|15.||Nikon D750||141 mm||113 mm||78 mm||750 g||1230||Y||Sep 2014||2,299||ebay.com|
|16.||Panasonic GH5||139 mm||98 mm||87 mm||725 g||410||Y||Jan 2017||1,999||ebay.com|
|17.||Sony A7 III||127 mm||96 mm||74 mm||650 g||610||Y||Feb 2018||1,999||amazon.com|
|Note: Measurements and pricing do not include easily detachable parts, such as add-on or interchangeable lenses or optional viewfinders.|
Any camera decision will naturally be influenced heavily by the price. The manufacturer’s suggested retail prices give an idea on the placement of the camera in the maker’s lineup and the broader market. The Z6 was launched at a markedly lower price (by 43 percent) than the 5D Mark II, which puts it into a different market segment. Normally, street prices remain initially close to the MSRP, but after a couple of months, the first discounts appear. Later in the product cycle and, in particular, when the replacement model is about to appear, further discounting and stock clearance sales often push the camera price considerably down. Then, after the new model is out, very good deals can frequently be found on the pre-owned market.
The size of the imaging sensor is a crucial determinant of image quality. A large sensor will tend to have larger individual pixels that provide better low-light sensitivity, wider dynamic range, and richer color-depth than smaller pixel-units in a sensor of the same technological generation. Furthermore, a large sensor camera will give the photographer more possibilities to use shallow depth-of-field in order to isolate a subject from the background. On the downside, larger sensors are more costly to manufacture and tend to lead to bigger and heavier cameras and lenses.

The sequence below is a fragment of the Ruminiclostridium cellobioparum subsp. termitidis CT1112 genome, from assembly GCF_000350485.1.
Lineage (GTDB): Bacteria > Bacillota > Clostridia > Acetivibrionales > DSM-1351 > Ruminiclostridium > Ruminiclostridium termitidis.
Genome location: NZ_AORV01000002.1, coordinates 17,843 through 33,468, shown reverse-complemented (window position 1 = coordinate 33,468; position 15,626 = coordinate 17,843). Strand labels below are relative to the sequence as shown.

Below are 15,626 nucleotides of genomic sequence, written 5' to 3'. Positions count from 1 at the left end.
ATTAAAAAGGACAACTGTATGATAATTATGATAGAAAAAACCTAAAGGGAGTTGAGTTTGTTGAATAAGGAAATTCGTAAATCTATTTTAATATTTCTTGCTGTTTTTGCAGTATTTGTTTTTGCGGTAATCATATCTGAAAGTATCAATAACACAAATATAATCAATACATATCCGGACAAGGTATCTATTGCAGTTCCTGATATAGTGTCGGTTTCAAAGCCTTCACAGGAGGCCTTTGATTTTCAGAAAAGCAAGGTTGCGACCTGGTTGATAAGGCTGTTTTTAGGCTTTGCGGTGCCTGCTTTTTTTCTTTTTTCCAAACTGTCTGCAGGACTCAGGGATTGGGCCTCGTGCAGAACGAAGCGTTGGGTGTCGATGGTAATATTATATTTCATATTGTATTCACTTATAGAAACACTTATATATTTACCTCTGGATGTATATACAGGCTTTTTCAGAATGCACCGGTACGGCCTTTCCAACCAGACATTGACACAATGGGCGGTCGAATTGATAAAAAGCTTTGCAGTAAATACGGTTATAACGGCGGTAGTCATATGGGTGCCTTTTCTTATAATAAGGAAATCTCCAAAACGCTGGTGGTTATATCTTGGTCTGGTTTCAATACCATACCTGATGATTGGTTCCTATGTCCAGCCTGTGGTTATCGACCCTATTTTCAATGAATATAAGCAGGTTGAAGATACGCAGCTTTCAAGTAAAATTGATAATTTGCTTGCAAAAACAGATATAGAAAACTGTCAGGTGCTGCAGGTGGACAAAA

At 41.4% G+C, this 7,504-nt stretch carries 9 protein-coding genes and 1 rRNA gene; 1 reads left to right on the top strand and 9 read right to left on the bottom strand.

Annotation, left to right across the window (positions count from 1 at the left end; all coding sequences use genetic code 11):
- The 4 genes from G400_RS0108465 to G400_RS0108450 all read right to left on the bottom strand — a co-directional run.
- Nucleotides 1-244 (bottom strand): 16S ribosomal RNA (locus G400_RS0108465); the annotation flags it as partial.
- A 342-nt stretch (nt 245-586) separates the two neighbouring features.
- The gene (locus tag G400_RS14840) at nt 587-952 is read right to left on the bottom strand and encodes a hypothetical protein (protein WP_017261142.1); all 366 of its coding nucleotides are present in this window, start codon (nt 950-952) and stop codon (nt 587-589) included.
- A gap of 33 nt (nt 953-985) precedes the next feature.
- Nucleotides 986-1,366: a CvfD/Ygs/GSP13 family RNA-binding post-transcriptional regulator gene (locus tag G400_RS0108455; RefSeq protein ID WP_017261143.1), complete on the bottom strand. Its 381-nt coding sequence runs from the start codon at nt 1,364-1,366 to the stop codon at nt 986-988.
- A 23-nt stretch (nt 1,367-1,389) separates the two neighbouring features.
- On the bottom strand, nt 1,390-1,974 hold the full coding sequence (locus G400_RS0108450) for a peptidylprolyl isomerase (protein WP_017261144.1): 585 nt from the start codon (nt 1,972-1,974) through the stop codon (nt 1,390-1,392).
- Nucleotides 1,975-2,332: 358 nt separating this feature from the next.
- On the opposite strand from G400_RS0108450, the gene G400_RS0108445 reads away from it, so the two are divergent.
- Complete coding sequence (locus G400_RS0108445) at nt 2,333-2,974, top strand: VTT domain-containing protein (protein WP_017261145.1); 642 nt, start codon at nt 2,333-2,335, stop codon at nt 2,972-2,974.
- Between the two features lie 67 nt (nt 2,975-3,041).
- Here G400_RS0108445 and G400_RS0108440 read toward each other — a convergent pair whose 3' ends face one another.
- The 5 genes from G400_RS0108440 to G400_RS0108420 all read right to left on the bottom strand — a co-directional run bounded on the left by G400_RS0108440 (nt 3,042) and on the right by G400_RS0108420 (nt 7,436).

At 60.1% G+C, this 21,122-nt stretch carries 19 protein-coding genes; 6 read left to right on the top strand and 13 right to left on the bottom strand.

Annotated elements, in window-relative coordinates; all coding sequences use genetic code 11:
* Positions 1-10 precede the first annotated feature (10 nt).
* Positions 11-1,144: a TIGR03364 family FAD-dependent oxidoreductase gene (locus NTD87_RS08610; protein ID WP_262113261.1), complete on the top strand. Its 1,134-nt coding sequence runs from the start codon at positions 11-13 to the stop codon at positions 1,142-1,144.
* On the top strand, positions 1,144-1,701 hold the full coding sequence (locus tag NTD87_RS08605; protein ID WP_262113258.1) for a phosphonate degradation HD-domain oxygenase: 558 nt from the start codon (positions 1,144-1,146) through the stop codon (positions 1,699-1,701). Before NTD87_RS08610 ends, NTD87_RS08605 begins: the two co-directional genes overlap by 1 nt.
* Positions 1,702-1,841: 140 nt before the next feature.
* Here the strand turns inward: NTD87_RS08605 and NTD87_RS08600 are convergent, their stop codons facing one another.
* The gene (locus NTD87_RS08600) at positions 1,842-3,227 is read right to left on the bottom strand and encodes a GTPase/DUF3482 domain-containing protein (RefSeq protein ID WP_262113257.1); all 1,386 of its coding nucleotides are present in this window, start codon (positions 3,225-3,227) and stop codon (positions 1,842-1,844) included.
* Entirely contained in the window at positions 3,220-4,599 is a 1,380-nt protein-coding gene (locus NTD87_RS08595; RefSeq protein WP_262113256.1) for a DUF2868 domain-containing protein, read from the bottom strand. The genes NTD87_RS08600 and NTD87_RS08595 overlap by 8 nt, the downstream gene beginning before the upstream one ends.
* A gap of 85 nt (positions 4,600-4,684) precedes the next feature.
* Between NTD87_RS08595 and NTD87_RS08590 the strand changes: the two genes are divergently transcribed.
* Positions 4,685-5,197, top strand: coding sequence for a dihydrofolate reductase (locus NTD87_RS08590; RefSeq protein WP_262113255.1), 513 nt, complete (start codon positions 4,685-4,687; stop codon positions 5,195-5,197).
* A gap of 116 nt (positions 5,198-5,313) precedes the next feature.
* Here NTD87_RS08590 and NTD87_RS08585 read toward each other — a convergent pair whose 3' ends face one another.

Both cameras under consideration feature a full frame sensor, but their sensors differ slightly in size. The sensor area in the Z6 is 1 percent smaller. They nevertheless have the same format factor of 1.0. Both cameras have a native aspect ratio (sensor width to sensor height) of 3:2.
Despite having a slightly smaller sensor, the Z6 offers a higher resolution of 24.3 megapixels, compared with 21 MP of the 5D Mark II. This megapixels advantage comes at the cost of a higher pixel density and a smaller size of the individual pixel (with a pixel pitch of 5.94μm versus 6.41μm for the 5D Mark II). However, it should be noted that the Z6 is much more recent (by 9 years and 11 months) than the 5D Mark II, and its sensor will have benefitted from technological advances during this time that make it possible to gather light more efficiently.
The resolution advantage of the Nikon Z6 implies greater flexibility for cropping images or the possibility to print larger pictures. The maximum print size of the Z6 for good quality output (200 dots per inch) amounts to 30.2 x 20.1 inches or 76.8 x 51.1 cm, for very good quality (250 dpi) 24.2 x 16.1 inches or 61.4 x 40.9 cm, and for excellent quality (300 dpi) 20.2 x 13.4 inches or 51.2 x 34.1 cm. The corresponding values for the Canon 5D Mark II are 28.1 x 18.7 inches or 71.3 x 47.5 cm for good quality, 22.5 x 15 inches or 57.1 x 38 cm for very good quality, and 18.7 x 12.5 inches or 47.5 x 31.7 cm for excellent quality prints.
The Z6 has on-sensor phase detect pixels, which results in fast and reliable autofocus acquisition even during live view operation.
The Canon EOS 5D Mark II has a native sensitivity range from ISO 100 to ISO 6400, which can be extended to ISO 50-25600. The corresponding ISO settings for the Nikon Z6 are ISO 100 to ISO 51200, with the possibility to increase the ISO range to 50-204800.